Also in your screenshot I see that you have many clusters with only one or two files. Those are probably cases where you have only a single file out of an album with more files. In this case file lookup might actually give you better results than cluster lookup.
E.g. you have a cluster “The best of Chris Rea” with only a single file. So Picard will search for matching releases with a similar title and artist and a track count of 1, and I guess a best of for Mr. Rea contains a few tracks more Releases with a different track count give less good matches. That’s an example where either lowering the matching thresholds or doing a lookup on an unclustered file might give you some workable result.
And as already said the last approach is doing a manual search, e.g. with using the “Lookup in browser” on files or clusters.
I have a compilation:
Summer Chillout, Lounge & Ambient Beats
Picard didn’t recognize.
I clicked search in the browser, selected the version, pressed Tagger, and this CD appeared in the Picard pane on the right.
What next so as not to spoil?
I did it myself.
I left-clicked on the file on the left and hovered over the file on the right.
There is a yellow plate.
But I have a question.
After another cleaning of this directory on the disk, will Picard automatically find this album without using a browser?
No need to submit this album Over 300 Beats to your database?
Was out on the hills… but it is good to see you were brave enough to hit the buttons. Making mistakes is best way to learn how to use anything.
If you hit SAVE then you will have attached a MusicBrainz Release ID to each MP3 file. This is the link to that exact release in the database. So next time you drop this folder into Picard it will immediately recognise it. Select one track and scroll the bottom window. You’ll see various links in here that now identify the file. Those MusicBrainz tags won’t be read by your Denon, but there are other programs that are aware of them. You’ll notice Recording, Work, Artist, Release, Release Group and others.
I used this guide:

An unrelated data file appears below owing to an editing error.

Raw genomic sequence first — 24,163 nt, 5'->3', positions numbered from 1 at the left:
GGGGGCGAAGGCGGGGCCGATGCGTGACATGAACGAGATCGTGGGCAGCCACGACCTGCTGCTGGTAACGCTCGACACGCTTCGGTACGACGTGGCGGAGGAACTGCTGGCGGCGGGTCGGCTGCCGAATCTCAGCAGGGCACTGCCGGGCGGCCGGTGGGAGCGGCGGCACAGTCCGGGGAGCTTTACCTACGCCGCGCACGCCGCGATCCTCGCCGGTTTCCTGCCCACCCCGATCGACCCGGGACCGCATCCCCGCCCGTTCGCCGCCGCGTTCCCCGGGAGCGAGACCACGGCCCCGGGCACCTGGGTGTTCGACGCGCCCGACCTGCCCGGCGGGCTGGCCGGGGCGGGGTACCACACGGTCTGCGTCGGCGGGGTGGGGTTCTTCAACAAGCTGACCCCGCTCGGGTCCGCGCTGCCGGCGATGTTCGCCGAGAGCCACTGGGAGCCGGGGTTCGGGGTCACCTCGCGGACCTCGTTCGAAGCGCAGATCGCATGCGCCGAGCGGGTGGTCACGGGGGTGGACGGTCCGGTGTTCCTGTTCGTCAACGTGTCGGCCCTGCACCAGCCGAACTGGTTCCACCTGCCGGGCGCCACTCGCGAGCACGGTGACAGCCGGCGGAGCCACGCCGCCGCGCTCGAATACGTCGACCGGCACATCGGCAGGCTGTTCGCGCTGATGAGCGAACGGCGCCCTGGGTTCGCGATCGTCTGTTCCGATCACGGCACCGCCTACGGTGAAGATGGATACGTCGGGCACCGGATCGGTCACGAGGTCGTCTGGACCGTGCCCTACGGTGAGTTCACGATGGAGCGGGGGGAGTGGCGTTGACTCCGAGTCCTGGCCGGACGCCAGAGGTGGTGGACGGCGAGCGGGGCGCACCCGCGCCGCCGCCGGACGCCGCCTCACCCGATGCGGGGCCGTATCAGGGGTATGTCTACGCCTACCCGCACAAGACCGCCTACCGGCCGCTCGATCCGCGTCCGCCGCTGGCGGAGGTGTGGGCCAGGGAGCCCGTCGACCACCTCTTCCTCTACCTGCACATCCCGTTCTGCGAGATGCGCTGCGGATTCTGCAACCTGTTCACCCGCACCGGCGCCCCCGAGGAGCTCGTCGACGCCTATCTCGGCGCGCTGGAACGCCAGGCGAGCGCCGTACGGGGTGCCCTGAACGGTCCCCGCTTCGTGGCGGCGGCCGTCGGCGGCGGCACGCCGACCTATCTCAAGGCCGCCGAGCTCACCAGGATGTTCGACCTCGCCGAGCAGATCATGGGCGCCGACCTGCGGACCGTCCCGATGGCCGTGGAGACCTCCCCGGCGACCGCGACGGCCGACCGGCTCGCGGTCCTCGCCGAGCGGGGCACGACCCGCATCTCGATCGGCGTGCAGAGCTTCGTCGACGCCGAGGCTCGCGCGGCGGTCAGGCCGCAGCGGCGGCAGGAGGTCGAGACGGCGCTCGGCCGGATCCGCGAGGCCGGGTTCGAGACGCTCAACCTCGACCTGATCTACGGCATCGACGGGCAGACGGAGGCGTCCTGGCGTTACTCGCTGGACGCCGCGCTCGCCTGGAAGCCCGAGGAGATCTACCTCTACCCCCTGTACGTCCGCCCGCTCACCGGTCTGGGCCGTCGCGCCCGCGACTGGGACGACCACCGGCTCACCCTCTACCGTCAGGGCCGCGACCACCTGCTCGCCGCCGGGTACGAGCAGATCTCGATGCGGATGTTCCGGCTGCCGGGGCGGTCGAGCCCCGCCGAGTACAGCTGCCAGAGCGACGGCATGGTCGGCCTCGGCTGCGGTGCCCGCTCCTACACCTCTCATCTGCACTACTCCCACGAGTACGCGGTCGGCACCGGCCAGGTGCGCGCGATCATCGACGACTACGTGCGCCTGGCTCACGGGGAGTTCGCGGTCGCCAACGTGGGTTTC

I chose the second way:
Submitting when not using Scan to identify the release
It’s not perfect, but it’s better.
Of the 300 unknown songs, 49 remained.
Ah - the AcoustIDs have just confused things here. All you needed to do above was drag your whole folder of 300 tracks across and drop it onto the album you had foudn. Then it would have tagged it as that one album.
Instead you now have a bit of chaos you didn’t really need as AcoustID has found those tracks on all kinds of other albums and not the one you actually had.
(To be honest - with that kind of choatic collection I’d avoid Submitting the AcouticIDs as the are likely to be wrong matches anyway. Ignore that feature as it will not help your quest)
So I did.
I had the board yellow and almost all the files inside were green.
I wrote it down.
But as I wrote before: with each new Picard release, I clean my MP3 with mp3tag and put it in Picard.
So there it is.
First I found this disc in my browser, Tagger, prints, and saved it. Then I wanted to see how Picard will behave after cleaning the tags of this album.
And the result can be seen in that screenshot.
Haha - funny. I saw the Polish post and used a similar translator. Hope my lazy English translates okay :D.
Ignoring the post about AcoustIDs and going back to the one with this image:
If you use the mouse to drag the folder from the left and drop it onto the album folder on the right all the files will line up. the green notes (which means no file) gets replaced with Green squares. If you then press SAVE that will update all the tags in that album. You are then done and that album is now properly tagged up.
This is a case to ignore AcoustID / Scan as all that does is bring chaos as these are tracks common to many albums.
Quick check: In OPTIONS \ GENERAL do you have “Ignore MBIDs when loading files” not ticked? As long as you don’t have a tick here, then next time you drop that album into Picard it will jump to the right hand side due to having the MusicBrainz IDs embedded.